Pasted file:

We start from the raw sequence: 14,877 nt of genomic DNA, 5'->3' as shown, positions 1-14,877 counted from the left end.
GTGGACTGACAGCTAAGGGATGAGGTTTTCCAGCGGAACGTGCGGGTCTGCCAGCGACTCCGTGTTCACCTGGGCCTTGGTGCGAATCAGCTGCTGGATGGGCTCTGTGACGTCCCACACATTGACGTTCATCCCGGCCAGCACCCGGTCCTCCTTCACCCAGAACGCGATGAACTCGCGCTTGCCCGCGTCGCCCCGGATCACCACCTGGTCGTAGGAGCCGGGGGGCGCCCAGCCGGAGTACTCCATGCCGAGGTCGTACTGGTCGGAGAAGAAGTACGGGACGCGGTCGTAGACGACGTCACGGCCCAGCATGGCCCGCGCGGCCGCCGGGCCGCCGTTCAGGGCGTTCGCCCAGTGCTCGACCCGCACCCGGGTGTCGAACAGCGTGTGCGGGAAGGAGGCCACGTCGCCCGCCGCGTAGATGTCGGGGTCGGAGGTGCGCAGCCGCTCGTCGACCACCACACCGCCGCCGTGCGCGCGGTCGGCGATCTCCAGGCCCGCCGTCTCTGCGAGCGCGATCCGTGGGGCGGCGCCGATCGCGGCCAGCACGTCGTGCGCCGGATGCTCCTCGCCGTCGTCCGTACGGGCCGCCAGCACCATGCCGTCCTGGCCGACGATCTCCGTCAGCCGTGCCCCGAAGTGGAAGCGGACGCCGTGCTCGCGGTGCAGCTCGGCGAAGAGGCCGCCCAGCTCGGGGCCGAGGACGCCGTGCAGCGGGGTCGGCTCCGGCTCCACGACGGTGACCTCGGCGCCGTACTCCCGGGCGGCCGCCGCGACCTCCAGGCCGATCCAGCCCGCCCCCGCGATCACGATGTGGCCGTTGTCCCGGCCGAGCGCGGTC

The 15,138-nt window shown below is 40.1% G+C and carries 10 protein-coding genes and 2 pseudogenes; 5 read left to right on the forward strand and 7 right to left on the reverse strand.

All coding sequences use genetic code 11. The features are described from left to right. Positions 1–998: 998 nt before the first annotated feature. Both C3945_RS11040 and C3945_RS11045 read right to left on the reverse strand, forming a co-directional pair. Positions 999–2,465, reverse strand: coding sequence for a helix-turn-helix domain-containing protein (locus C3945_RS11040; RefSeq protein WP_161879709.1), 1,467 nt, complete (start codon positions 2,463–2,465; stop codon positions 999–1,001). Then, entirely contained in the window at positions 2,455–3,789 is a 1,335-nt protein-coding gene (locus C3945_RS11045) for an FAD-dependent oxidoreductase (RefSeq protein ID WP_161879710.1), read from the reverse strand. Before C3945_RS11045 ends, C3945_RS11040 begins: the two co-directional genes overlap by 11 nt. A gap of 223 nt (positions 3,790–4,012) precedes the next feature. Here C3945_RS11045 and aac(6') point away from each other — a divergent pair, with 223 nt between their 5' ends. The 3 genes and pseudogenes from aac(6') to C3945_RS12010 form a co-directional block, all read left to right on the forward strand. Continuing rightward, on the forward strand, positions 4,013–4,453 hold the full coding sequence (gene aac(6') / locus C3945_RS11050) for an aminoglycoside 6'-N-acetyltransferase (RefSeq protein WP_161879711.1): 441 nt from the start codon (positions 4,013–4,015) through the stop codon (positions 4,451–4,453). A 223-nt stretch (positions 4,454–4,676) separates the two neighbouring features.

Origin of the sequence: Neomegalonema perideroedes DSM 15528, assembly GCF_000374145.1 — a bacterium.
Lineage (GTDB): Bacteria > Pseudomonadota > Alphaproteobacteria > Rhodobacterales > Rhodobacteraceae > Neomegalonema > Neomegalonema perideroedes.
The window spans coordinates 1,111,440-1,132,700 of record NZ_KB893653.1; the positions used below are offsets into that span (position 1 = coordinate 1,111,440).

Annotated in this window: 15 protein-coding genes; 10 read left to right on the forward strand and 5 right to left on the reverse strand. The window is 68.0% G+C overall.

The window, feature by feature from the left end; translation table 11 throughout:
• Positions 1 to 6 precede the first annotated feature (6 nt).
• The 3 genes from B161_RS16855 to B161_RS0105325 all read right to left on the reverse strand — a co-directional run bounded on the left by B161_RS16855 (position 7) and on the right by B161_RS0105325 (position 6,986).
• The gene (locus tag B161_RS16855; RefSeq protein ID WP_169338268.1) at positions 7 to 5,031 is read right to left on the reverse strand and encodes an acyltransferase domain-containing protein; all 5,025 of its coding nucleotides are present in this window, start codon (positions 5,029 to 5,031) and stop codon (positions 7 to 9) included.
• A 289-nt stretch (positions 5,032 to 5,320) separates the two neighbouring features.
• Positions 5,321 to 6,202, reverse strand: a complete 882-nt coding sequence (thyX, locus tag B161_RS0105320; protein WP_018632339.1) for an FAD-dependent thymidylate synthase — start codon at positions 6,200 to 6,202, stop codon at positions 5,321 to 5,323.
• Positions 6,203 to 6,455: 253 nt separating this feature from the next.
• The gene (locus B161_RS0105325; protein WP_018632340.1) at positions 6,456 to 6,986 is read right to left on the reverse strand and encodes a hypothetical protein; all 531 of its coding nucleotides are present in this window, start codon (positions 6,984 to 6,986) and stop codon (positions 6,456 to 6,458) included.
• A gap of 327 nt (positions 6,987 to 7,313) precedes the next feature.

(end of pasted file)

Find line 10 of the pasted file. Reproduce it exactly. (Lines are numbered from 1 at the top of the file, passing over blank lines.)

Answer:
• Positions 1 to 6 precede the first annotated feature (6 nt).